|Put Me Back On My Bike: In Search of Tom Simpson||pitt83|
Nov 18, 2003 5:10 PM
|Anyone else read this? I just finished it and it's a powerful book. It's a retrospective biography of Tom Simpson and his life and death on Mt. Ventoux.
Goes into great depth about what racing and the tour was like in the early 1960's. Doping scandals and the "wink and a nod" attitude explained in frigthening detail. Highly recommended and a quick 2-3 night read.
|I'll check it out...||desmo|
Nov 18, 2003 5:18 PM
|Not much good cycling reading out there. One I really liked is "The Rider" by Tim Krabbe. A novel which follows the chess-like thought process of an European amateur throughout a one day race. From the 70's and I guess a bit of a "cult" classic, it's in print in paperback and available through Amazon, etc. My wife got it for me for my birthday a couple of of months ago. Swell read.|
|A couple others.||Dave Hickey|
Nov 19, 2003 4:55 AM
|I liked "The Rider" also. Very good read. If you can find "Tales from the Toolbox". It's another good book. It's written by a former Motorola team mechanic. Currently, I'm reading "French Revolutions" by Tim Moore. This guy wants to ride the Tour Route just before the 2001 Tour. He has little or no training and wants to ride it in 6 weeks. So far, it's very funny.|
|re: Put Me Back On My Bike: In Search of Tom Simpson||russw19|
Nov 18, 2003 10:15 PM
|If you want to know a bit about the doping scene in cycling and how pervasive it was, read "Rough Ride" by Paul Kimmage.
I read it for the first time a few years ago, before the whole Festina Affair in the Tour.
It was interesting to say the least.
|re: Tom Simpson||the flying bean|
Nov 19, 2003 1:28 AM
|It was a great read. Particularly interesting because Tom Simpson's room mate on that fateful Tour, runs a bike shop in this part of the world. Colin Lewis is still passionate about cycling and it's always a great privilege to see him on the road, even better to ride with him.
The Flying Bean
|Another Colin Lewis fan!!||Cat 3 boy|
Nov 19, 2003 2:40 AM
|Hey it's good to hear from another Brit on this board.It's very seldom that Colin talks of his time in the Tour, but if you catch him on the right day he has some tales to tell. I managed to get him talking after describing my pathetic attempt to climb the Ventoux.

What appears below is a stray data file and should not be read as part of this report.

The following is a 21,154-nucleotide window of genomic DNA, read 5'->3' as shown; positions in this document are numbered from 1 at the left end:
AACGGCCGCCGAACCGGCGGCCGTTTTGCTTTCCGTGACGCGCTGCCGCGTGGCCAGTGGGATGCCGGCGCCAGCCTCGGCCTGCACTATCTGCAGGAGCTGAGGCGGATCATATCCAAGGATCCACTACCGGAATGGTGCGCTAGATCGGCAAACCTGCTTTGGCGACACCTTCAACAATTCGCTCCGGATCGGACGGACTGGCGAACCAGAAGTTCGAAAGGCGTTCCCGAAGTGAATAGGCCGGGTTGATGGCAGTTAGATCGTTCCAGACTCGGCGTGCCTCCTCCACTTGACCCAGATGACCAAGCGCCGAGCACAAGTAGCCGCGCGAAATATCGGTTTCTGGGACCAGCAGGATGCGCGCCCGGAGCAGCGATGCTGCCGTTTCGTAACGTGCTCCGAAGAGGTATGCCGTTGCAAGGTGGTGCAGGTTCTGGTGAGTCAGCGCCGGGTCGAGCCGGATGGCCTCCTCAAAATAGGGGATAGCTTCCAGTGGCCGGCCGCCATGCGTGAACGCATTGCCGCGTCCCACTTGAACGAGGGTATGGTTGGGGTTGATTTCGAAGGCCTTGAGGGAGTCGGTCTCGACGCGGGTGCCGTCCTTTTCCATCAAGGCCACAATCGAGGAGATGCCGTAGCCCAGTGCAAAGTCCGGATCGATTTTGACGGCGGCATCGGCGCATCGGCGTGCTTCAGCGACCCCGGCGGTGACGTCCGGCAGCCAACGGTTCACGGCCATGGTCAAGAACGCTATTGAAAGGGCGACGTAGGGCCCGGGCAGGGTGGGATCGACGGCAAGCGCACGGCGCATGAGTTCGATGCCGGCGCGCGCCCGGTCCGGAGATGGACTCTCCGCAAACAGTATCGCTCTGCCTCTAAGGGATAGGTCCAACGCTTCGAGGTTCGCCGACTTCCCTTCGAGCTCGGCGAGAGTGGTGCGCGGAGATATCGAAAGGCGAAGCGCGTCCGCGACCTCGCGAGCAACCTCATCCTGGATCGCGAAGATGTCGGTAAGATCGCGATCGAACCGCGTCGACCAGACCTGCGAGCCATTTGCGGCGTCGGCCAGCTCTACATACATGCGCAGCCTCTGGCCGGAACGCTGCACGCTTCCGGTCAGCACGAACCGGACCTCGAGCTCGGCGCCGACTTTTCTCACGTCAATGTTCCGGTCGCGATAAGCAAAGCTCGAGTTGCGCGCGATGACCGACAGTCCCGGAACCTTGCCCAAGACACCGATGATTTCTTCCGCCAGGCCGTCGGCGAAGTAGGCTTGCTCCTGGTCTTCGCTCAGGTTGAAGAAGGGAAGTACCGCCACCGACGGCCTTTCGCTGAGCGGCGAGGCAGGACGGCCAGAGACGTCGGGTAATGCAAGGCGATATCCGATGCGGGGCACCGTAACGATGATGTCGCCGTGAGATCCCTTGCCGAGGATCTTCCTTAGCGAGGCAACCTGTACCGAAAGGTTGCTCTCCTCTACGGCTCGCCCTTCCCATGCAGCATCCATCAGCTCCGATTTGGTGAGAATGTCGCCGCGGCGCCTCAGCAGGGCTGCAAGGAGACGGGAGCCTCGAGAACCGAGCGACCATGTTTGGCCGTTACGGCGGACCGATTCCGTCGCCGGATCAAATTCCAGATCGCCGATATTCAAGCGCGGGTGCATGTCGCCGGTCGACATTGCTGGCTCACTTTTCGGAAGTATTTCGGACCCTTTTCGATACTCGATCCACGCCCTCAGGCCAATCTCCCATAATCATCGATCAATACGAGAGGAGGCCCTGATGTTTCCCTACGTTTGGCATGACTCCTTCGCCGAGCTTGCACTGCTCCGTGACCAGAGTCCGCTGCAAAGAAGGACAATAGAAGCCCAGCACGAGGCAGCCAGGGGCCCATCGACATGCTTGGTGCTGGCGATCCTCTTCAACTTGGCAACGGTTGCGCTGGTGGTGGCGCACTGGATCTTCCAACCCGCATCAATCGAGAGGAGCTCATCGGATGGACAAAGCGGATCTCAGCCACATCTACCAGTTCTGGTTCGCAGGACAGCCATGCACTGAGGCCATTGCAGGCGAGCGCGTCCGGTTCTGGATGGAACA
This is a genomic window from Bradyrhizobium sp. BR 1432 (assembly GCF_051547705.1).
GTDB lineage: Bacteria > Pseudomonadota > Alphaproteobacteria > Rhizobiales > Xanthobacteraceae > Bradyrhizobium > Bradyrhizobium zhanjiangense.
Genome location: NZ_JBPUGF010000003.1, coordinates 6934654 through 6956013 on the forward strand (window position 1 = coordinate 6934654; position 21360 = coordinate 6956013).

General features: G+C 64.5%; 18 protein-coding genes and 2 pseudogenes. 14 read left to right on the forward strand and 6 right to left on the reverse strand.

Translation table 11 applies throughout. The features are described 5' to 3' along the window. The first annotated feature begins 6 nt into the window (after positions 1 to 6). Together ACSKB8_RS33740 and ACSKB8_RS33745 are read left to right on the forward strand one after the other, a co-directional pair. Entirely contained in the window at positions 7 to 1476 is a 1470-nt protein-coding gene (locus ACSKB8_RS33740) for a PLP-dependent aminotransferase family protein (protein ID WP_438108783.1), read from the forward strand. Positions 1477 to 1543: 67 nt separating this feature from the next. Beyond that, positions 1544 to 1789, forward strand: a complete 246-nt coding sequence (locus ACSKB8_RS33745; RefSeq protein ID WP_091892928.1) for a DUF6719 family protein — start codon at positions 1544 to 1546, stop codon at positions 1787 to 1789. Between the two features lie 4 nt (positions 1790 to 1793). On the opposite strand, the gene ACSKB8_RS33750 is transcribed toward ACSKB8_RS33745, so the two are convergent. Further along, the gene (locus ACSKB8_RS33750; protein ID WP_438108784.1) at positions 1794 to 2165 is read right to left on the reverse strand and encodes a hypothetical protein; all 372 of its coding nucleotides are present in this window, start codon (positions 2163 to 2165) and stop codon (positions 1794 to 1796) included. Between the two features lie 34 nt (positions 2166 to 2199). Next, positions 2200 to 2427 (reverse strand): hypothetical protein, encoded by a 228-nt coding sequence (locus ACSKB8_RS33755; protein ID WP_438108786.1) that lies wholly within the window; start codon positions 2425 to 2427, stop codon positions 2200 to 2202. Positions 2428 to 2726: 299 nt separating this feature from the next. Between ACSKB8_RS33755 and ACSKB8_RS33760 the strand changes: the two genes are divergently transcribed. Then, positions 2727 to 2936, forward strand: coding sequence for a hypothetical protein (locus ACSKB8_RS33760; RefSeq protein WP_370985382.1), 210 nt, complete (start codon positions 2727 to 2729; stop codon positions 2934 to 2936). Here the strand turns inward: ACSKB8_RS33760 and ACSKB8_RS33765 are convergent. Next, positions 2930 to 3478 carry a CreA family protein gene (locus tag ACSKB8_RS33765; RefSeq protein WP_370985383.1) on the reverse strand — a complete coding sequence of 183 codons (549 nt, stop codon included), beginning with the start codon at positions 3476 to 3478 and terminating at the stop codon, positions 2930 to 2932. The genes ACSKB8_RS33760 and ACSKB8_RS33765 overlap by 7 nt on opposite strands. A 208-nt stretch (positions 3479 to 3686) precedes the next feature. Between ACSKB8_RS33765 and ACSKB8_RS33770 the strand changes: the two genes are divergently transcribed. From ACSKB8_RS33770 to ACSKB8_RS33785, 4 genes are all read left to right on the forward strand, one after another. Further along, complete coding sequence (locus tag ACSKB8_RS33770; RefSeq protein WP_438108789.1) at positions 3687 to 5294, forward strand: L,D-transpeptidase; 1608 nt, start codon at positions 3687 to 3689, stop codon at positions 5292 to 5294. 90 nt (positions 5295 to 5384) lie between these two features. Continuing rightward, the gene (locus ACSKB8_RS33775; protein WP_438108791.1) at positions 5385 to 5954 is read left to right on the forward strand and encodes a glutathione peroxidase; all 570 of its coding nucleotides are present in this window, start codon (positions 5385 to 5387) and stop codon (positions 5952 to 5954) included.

Are you in the Mid Devon CC?? Might see you at the club lunch next Sunday.
From a MDCC rider now moved to Somerset :-(
boring flat place......grumble grumble.......
|The Unknown Tour by Les Woodland||teoteoteo|
Nov 19, 2003 6:06 AM
|I read a book called The Unknown Tour by a writer named Les Woodland. A pretty good read with some interesting detail you won't find in other books.|
|Two more cycling books: "Major Taylor" and "Graeme Obree"||JonnyHu|
Nov 19, 2003 7:07 AM
|Just finished both of these. The Major Taylor biography is excellent and is a well-researched scholarly publication. An incredible story with an unfortunate ending. It's amazing most of us Americans are completely unaware of this guy. The Graeme Obree autobiography is just out this year and deals with his life up until the beginning of 2003. What a difficult trail he has ridden. It's well worth reading, but this is a REAL autobiography and is very unlike anything Lance has ever "written". This is the real deal - a guy trying to put his difficult life and times and feelings into words. I sure hope he's "out of the woods" and lives happily everafter. To my knowledge the Obree book isn't available in the U.S. yet - I ordered it from Amazon UK (shipping almost as expensive as the book).|
|Andrew Ritchie's "Major Taylor" is a great book....||Gregory Taylor|
Nov 19, 2003 8:13 AM
|I thoroughly enjoyed it. Yes, it should be required reading if you were going to teach "Bicycle 101" here in the 'States. Taylor was a class act, against some pretty incredible odds.
Right now, I'm re-reading some biographies of the Wright brothers, the inventors of the airplane. The 100th anniversary of powered flight is coming up in December. "The Bishop's Boys" is currently in process. I'm also working on writing a short article highlighting how bike technology found its way into the Wright's 1903 Flyer.